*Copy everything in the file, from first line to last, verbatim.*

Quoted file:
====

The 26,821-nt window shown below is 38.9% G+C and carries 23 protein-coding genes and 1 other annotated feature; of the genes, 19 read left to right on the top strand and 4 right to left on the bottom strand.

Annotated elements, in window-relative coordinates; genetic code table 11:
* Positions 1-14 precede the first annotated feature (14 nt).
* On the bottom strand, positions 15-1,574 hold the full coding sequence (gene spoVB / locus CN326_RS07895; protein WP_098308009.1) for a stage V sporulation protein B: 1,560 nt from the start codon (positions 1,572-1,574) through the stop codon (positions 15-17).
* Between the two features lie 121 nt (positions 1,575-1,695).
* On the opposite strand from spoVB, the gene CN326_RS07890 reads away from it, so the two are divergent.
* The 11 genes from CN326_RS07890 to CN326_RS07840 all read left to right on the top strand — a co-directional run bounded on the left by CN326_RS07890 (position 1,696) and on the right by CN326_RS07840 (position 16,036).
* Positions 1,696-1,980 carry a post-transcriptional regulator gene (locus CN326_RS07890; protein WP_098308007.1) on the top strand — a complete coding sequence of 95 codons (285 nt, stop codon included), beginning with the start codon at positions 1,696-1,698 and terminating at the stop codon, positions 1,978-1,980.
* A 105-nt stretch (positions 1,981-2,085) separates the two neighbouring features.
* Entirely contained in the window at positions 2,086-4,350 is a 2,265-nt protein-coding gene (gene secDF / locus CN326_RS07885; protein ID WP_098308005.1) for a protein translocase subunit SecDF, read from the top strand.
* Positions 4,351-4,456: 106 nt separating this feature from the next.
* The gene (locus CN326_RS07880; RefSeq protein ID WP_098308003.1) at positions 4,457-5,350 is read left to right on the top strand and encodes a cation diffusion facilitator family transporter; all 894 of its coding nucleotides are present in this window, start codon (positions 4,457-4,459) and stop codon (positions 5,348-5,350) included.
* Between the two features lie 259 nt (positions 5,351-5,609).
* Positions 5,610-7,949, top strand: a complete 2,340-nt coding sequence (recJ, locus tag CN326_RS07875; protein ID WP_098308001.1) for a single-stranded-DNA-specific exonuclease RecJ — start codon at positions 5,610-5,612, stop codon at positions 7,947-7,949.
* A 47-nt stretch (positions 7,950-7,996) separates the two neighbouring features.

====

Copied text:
The 26,821-nt window shown below is 38.9% G+C and carries 23 protein-coding genes and 1 other annotated feature; of the genes, 19 read left to right on the top strand and 4 right to left on the bottom strand.

Annotated elements, in window-relative coordinates; genetic code table 11:
* Positions 1-14 precede the first annotated feature (14 nt).
* On the bottom strand, positions 15-1,574 hold the full coding sequence (gene spoVB / locus CN326_RS07895; protein WP_098308009.1) for a stage V sporulation protein B: 1,560 nt from the start codon (positions 1,572-1,574) through the stop codon (positions 15-17).
* Between the two features lie 121 nt (positions 1,575-1,695).
* On the opposite strand from spoVB, the gene CN326_RS07890 reads away from it, so the two are divergent.
* The 11 genes from CN326_RS07890 to CN326_RS07840 all read left to right on the top strand — a co-directional run bounded on the left by CN326_RS07890 (position 1,696) and on the right by CN326_RS07840 (position 16,036).
* Positions 1,696-1,980 carry a post-transcriptional regulator gene (locus CN326_RS07890; protein WP_098308007.1) on the top strand — a complete coding sequence of 95 codons (285 nt, stop codon included), beginning with the start codon at positions 1,696-1,698 and terminating at the stop codon, positions 1,978-1,980.
* A 105-nt stretch (positions 1,981-2,085) separates the two neighbouring features.
* Entirely contained in the window at positions 2,086-4,350 is a 2,265-nt protein-coding gene (gene secDF / locus CN326_RS07885; protein ID WP_098308005.1) for a protein translocase subunit SecDF, read from the top strand.
* Positions 4,351-4,456: 106 nt separating this feature from the next.
* The gene (locus CN326_RS07880; RefSeq protein ID WP_098308003.1) at positions 4,457-5,350 is read left to right on the top strand and encodes a cation diffusion facilitator family transporter; all 894 of its coding nucleotides are present in this window, start codon (positions 4,457-4,459) and stop codon (positions 5,348-5,350) included.
* Between the two features lie 259 nt (positions 5,351-5,609).
* Positions 5,610-7,949, top strand: a complete 2,340-nt coding sequence (recJ, locus tag CN326_RS07875; protein ID WP_098308001.1) for a single-stranded-DNA-specific exonuclease RecJ — start codon at positions 5,610-5,612, stop codon at positions 7,947-7,949.
* A 47-nt stretch (positions 7,950-7,996) separates the two neighbouring features.